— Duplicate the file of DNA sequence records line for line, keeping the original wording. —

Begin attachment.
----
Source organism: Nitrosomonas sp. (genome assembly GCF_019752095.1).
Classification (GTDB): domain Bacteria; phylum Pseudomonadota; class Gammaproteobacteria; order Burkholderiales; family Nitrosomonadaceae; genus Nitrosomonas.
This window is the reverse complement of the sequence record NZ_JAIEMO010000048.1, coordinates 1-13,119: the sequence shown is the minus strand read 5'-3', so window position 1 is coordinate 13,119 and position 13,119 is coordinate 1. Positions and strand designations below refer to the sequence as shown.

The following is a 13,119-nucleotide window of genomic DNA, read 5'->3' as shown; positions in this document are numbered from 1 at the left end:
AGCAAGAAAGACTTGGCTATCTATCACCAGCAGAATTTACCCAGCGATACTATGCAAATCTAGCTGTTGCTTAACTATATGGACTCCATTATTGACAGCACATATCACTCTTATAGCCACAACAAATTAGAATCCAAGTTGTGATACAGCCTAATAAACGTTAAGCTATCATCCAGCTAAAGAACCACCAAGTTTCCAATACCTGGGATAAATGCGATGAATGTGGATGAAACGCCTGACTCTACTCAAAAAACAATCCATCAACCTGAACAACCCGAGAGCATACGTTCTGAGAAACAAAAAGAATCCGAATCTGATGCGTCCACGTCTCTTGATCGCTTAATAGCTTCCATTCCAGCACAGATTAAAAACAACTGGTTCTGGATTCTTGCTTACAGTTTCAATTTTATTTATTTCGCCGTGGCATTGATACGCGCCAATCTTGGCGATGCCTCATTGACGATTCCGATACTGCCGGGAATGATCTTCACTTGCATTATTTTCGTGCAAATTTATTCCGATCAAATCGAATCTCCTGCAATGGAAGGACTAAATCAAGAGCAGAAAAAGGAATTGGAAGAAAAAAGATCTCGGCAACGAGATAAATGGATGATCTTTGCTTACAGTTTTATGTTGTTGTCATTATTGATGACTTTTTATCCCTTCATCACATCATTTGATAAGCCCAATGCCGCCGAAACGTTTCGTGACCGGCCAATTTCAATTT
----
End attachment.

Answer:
Source organism: Nitrosomonas sp. (genome assembly GCF_019752095.1).
Classification (GTDB): domain Bacteria; phylum Pseudomonadota; class Gammaproteobacteria; order Burkholderiales; family Nitrosomonadaceae; genus Nitrosomonas.
This window is the reverse complement of the sequence record NZ_JAIEMO010000048.1, coordinates 1-13,119: the sequence shown is the minus strand read 5'-3', so window position 1 is coordinate 13,119 and position 13,119 is coordinate 1. Positions and strand designations below refer to the sequence as shown.

The following is a 13,119-nucleotide window of genomic DNA, read 5'->3' as shown; positions in this document are numbered from 1 at the left end:
AGCAAGAAAGACTTGGCTATCTATCACCAGCAGAATTTACCCAGCGATACTATGCAAATCTAGCTGTTGCTTAACTATATGGACTCCATTATTGACAGCACATATCACTCTTATAGCCACAACAAATTAGAATCCAAGTTGTGATACAGCCTAATAAACGTTAAGCTATCATCCAGCTAAAGAACCACCAAGTTTCCAATACCTGGGATAAATGCGATGAATGTGGATGAAACGCCTGACTCTACTCAAAAAACAATCCATCAACCTGAACAACCCGAGAGCATACGTTCTGAGAAACAAAAAGAATCCGAATCTGATGCGTCCACGTCTCTTGATCGCTTAATAGCTTCCATTCCAGCACAGATTAAAAACAACTGGTTCTGGATTCTTGCTTACAGTTTCAATTTTATTTATTTCGCCGTGGCATTGATACGCGCCAATCTTGGCGATGCCTCATTGACGATTCCGATACTGCCGGGAATGATCTTCACTTGCATTATTTTCGTGCAAATTTATTCCGATCAAATCGAATCTCCTGCAATGGAAGGACTAAATCAAGAGCAGAAAAAGGAATTGGAAGAAAAAAGATCTCGGCAACGAGATAAATGGATGATCTTTGCTTACAGTTTTATGTTGTTGTCATTATTGATGACTTTTTATCCCTTCATCACATCATTTGATAAGCCCAATGCCGCCGAAACGTTTCGTGACCGGCCAATTTCAATTT